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"Tonight, my four children and I will have a roof over our heads, because I had a lawyer."
T’shika Balentine has a story to tell you.
Balentine took part in a press conference in Madison, Wisconsin Sept. 30 that marked the filing of a petition by 1,286 Wisconsin residents, asking the Wisconsin Supreme Court to create a civil right to counsel for poor people.
Standing on the steps of the Capitol, Balentine said:
Good afternoon. My name is T’shika Balentine.
I’m a student at Madison Area Technical College and the mother of four children. I’ve lived in Madison for nine years. Because we are a low-income family, we get help with the high cost of rent through the public housing program known as Section 8.
If a lawyer from Legal Action of Wisconsin had not helped me, my family would be homeless tonight.
My landlord tried to evict me after I got into an argument with another tenant and I received a ticket for disorderly conduct in 2008. If my family had been evicted, we also would have been kicked out of the entire Section 8 program. We would not have been able to get help with housing costs for at least five years.
I tried to work with the landlord so that we could stay. The landlord told me to contact the building’s lawyer, which I did. The landlord’s lawyer was not helping me. He was the lawyer for the landlord, not for me. He was telling me I had to move out, and giving me deadlines.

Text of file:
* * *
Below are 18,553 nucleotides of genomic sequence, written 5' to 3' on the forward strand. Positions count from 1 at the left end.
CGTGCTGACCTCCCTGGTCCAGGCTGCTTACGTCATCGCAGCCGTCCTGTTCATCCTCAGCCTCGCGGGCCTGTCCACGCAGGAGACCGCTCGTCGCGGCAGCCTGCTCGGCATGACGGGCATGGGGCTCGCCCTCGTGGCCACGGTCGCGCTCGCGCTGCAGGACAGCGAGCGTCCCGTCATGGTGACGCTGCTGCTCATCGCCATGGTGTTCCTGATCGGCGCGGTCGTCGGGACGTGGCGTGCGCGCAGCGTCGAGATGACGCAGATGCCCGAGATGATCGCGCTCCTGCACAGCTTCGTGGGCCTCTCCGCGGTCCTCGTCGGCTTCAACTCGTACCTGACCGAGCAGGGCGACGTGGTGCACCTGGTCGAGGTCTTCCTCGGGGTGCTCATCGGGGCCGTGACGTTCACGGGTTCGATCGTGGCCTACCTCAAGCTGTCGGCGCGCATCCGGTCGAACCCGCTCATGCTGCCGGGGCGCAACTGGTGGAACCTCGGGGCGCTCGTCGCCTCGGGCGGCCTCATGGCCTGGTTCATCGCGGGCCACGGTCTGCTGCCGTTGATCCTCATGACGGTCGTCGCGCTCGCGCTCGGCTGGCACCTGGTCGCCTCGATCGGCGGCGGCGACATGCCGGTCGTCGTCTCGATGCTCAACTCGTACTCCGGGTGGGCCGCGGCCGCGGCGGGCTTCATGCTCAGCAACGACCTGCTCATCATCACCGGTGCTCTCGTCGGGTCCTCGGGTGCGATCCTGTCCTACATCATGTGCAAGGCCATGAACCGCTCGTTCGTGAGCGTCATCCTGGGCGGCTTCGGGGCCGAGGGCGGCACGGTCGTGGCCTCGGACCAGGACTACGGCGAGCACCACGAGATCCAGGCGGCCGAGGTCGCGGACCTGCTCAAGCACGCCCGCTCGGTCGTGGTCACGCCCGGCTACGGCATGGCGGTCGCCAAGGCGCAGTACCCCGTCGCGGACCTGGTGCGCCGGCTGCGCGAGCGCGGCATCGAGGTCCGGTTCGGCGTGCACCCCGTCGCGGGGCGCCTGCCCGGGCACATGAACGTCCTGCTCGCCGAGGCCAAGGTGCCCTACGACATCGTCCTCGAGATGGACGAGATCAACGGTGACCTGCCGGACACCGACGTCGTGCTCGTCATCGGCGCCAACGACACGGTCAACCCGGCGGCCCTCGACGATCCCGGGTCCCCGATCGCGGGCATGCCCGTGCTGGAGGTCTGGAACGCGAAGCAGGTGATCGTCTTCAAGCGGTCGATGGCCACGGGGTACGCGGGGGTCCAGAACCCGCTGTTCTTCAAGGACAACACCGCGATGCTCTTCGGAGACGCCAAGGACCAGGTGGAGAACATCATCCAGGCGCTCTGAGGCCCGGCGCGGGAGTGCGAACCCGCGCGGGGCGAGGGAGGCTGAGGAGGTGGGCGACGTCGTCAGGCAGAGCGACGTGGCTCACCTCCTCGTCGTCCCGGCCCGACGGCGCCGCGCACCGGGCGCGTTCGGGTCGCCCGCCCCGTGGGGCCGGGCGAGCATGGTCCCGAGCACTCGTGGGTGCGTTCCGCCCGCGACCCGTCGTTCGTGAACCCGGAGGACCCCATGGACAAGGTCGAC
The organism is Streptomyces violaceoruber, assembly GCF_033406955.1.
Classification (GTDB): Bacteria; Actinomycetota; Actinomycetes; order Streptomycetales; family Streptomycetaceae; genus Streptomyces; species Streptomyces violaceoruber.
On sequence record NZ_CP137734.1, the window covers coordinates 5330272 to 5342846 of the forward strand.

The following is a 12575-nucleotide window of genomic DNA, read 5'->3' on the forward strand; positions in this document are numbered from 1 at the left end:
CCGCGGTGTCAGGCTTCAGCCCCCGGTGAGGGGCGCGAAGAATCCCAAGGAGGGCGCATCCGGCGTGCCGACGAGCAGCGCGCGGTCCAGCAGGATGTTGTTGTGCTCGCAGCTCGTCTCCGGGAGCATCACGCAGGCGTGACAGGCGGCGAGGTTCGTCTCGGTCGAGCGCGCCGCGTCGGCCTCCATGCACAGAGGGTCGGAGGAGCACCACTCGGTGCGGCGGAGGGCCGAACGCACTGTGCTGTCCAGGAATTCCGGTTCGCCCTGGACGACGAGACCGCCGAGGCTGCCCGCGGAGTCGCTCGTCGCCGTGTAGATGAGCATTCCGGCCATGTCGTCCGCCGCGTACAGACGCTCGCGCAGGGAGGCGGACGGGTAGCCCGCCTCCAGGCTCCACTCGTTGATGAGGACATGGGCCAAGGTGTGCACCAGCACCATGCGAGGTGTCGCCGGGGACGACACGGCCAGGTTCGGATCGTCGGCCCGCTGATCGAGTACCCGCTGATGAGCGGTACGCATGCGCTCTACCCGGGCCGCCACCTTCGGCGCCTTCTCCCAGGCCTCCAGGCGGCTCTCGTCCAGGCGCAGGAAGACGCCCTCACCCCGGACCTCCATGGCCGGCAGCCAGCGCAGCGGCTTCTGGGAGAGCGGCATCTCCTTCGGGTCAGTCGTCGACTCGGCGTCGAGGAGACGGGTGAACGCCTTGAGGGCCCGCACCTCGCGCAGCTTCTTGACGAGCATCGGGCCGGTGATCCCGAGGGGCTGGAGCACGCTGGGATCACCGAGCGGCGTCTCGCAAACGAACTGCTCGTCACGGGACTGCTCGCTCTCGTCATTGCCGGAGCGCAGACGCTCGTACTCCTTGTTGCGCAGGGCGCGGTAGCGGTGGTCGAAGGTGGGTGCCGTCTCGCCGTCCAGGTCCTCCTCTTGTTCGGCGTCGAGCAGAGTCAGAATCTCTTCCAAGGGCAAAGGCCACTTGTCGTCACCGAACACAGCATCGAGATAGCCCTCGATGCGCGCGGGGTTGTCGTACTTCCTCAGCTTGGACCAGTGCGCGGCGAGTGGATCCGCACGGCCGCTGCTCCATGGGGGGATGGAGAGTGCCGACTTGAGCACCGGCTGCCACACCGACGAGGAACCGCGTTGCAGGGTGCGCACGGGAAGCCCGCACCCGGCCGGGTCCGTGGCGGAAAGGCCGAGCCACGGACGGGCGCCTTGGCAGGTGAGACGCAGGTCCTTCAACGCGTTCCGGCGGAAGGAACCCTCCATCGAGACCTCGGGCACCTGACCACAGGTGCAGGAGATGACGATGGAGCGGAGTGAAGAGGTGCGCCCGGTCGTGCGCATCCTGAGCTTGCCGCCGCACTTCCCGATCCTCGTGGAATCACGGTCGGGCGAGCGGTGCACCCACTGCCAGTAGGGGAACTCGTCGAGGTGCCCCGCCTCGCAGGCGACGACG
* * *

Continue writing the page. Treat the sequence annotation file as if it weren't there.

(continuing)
I contacted Legal Action and Heidi [Wegleitner] became my lawyer. Heidi went to work to keep my family from being put out on the street over a loud argument. Heidi looked at my case and determined that the landlord didn’t have the right to evict me. And she was able to file papers with the court that fully represented my rights. This is something I never could have done on my own.
Earlier this year Heidi and the landlord’s lawyer settled the case. Tonight, my four children and I will have a roof over our heads, because I had a lawyer.
Heidi made the difference for me. She understood my rights and how the courts work, and she was my tireless advocate. She took on my case as if it was hers.
At MATC I’m studying small business and human services. I want to earn my associate’s degree and one day open a house for troubled teens, where they can be safe and also learn a trade. I’d like to reach out and give back to my community.
I have learned through experience that a person without a lawyer can be denied justice.
And I believe that you should be able to get a lawyer based on your circumstances, not because of how much money you have in your pockets.
I hope the Wisconsin Supreme Court will think seriously about this petition, and do the right thing for less fortunate people in Wisconsin.